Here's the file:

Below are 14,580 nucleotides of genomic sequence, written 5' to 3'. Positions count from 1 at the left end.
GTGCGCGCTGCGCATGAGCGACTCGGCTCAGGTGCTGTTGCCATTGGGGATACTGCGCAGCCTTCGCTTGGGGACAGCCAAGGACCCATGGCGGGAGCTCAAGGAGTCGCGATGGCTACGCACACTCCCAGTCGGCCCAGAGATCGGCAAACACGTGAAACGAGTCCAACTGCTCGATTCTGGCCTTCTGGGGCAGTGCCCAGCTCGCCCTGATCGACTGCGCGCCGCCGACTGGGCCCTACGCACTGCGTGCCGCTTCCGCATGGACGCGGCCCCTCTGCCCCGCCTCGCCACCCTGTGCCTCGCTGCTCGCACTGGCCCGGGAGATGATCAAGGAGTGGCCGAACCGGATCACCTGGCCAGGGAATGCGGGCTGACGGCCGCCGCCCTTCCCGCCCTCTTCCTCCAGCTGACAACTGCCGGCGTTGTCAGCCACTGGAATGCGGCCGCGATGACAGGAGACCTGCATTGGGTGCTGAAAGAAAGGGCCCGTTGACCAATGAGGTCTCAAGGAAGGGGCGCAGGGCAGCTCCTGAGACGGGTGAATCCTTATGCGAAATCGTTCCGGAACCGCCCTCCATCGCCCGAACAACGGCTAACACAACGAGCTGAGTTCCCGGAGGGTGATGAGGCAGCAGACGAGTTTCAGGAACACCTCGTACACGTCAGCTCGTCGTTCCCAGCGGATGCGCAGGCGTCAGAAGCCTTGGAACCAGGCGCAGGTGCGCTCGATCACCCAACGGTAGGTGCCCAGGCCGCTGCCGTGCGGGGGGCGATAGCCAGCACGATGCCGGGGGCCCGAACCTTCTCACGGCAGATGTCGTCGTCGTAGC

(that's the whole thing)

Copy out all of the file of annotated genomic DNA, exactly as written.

Below are 14,580 nucleotides of genomic sequence, written 5' to 3'. Positions count from 1 at the left end.
GTGCGCGCTGCGCATGAGCGACTCGGCTCAGGTGCTGTTGCCATTGGGGATACTGCGCAGCCTTCGCTTGGGGACAGCCAAGGACCCATGGCGGGAGCTCAAGGAGTCGCGATGGCTACGCACACTCCCAGTCGGCCCAGAGATCGGCAAACACGTGAAACGAGTCCAACTGCTCGATTCTGGCCTTCTGGGGCAGTGCCCAGCTCGCCCTGATCGACTGCGCGCCGCCGACTGGGCCCTACGCACTGCGTGCCGCTTCCGCATGGACGCGGCCCCTCTGCCCCGCCTCGCCACCCTGTGCCTCGCTGCTCGCACTGGCCCGGGAGATGATCAAGGAGTGGCCGAACCGGATCACCTGGCCAGGGAATGCGGGCTGACGGCCGCCGCCCTTCCCGCCCTCTTCCTCCAGCTGACAACTGCCGGCGTTGTCAGCCACTGGAATGCGGCCGCGATGACAGGAGACCTGCATTGGGTGCTGAAAGAAAGGGCCCGTTGACCAATGAGGTCTCAAGGAAGGGGCGCAGGGCAGCTCCTGAGACGGGTGAATCCTTATGCGAAATCGTTCCGGAACCGCCCTCCATCGCCCGAACAACGGCTAACACAACGAGCTGAGTTCCCGGAGGGTGATGAGGCAGCAGACGAGTTTCAGGAACACCTCGTACACGTCAGCTCGTCGTTCCCAGCGGATGCGCAGGCGTCAGAAGCCTTGGAACCAGGCGCAGGTGCGCTCGATCACCCAACGGTAGGTGCCCAGGCCGCTGCCGTGCGGGGGGCGATAGCCAGCACGATGCCGGGGGCCCGAACCTTCTCACGGCAGATGTCGTCGTCGTAGC